A hockey assist occurs when a player passes the puck to a teammate that sets them up to score a goal. If their teammates scores a goal, the passer is awarded a point for an assist. There can be two assists given for each goal.
A primary assist is given to the player who passed the puck directly to the player that scored the goal. On the other hand, a secondary assist is awarded to the player who passed the puck to the primary assistant (two passes before the scoring goal). In the box score, the primary assist is the first assist listed under the scorer and the secondary assist is listed directly underneath.
Ever since the NHL began awarding points to players for secondary assists in the 1930s, there has been an ongoing debate as to whether the secondary assist should count or not. Those opposed to allocating points for secondary assists often argue that points should only be awarded for the primary assist and goal because those are the only true indicators of offensive performance. In addition, players are often offered contracts based on their scoring rates each season and counting secondary assists in the total can be misleading. Therefore, many teams focus on primary points and keep in mind the impact of secondary assists when looking at a player's offensive performance.
An assist in hockey is considered as the two passes leading up to goal being scored. The pass directly to the scorer is known as the primary assist. The pass before that is known as the secondary assist. Both the players that execute the primary and secondary assist are awarded one point towards their point total, along with one point for the player that scored the goal.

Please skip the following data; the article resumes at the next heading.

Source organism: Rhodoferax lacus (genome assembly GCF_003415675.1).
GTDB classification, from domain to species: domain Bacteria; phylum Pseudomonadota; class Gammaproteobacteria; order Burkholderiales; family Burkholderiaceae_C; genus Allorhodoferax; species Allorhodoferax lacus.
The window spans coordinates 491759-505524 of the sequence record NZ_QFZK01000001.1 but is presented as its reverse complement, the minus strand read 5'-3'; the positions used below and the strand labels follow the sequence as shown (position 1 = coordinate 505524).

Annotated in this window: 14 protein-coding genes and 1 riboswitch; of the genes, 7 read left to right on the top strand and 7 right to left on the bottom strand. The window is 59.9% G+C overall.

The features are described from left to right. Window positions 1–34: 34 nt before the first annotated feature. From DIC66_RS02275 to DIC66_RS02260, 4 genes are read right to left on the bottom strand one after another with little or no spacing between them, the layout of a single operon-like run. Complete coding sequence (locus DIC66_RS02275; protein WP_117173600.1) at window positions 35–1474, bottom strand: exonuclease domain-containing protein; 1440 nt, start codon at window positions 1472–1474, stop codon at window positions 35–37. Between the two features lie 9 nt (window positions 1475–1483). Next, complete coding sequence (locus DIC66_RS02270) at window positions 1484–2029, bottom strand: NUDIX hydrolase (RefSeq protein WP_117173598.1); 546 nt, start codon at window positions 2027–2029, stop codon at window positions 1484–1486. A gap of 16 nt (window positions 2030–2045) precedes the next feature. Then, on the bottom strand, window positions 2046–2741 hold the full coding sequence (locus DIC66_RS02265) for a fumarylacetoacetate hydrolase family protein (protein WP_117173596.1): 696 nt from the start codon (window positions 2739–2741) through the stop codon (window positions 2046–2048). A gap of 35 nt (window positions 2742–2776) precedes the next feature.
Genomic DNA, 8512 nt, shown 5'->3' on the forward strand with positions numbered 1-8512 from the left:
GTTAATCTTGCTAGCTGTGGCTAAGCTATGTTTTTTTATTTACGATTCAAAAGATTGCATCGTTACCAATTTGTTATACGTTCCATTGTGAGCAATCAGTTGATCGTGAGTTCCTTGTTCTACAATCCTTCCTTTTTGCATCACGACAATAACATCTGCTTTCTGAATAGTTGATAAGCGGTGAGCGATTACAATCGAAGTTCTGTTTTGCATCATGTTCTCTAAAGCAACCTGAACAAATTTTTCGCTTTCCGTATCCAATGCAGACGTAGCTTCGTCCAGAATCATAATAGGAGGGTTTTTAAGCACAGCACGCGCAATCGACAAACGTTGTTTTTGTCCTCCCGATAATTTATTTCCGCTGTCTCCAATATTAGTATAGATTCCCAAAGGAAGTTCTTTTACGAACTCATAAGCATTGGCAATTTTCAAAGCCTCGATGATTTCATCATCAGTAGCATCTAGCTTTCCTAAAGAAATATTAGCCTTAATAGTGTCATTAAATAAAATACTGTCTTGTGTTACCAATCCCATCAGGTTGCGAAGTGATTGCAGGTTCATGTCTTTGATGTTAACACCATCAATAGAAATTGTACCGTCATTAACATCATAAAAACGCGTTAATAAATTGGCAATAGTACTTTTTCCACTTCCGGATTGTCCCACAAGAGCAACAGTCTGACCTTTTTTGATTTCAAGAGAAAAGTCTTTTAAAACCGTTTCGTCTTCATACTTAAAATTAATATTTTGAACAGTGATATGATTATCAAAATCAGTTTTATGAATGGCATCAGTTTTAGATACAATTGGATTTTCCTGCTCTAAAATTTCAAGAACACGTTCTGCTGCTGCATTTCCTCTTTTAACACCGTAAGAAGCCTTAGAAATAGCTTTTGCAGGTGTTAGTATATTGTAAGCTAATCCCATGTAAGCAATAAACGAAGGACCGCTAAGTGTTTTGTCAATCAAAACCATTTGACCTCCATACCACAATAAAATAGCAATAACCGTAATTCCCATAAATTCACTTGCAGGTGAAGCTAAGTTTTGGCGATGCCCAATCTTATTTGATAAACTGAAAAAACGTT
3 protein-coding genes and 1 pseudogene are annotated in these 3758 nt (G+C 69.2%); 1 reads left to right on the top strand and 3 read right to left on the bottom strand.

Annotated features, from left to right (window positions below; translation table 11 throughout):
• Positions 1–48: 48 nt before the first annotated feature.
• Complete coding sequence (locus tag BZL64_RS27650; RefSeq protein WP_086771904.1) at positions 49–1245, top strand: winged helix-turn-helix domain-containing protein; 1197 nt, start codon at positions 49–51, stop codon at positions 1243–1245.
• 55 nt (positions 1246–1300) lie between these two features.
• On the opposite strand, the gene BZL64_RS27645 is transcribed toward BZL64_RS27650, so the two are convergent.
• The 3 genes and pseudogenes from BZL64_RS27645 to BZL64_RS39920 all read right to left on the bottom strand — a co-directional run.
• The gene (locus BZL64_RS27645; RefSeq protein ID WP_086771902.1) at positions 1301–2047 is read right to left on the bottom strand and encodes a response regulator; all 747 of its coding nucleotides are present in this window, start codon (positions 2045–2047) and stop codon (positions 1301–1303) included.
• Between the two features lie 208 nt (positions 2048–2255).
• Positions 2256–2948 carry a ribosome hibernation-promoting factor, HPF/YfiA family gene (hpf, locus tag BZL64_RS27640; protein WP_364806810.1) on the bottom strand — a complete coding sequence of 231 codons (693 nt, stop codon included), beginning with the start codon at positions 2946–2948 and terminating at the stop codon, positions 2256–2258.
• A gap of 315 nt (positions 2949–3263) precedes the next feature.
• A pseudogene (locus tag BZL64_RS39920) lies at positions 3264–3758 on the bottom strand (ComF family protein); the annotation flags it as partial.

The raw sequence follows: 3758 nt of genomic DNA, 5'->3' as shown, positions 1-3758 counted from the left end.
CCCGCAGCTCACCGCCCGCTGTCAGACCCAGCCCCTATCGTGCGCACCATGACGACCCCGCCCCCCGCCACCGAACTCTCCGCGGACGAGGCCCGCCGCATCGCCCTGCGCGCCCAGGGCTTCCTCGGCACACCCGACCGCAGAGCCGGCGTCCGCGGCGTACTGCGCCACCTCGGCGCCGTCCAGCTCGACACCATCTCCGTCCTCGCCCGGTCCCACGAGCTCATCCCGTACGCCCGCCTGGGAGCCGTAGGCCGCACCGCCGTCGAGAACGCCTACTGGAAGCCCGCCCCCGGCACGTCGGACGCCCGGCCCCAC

Like many other records, Wayne Gretsky holds the NHL record for the most assists in a single season. In the 1985-1986 season, Gretzky recorded 163 assists.
While there is no definitive term, players who record three assists in one game can often be referred to as "playmakers." While playmakers do not get as much recognition as players that score hat tricks, they are very important in a team's success because they help set up scoring opportunities. Playmakers tend to record more assists than goals because of their strong passing skills.
According to the NHL rules, only one point can be awarded per player on a scoring play. Therefore, a player can not score a goal and also be awarded an assist in the same play. For example, if a player shot the puck and it rebounded back to them where they shot and scored on the second attempt, the player would be awarded the goal but not the assist.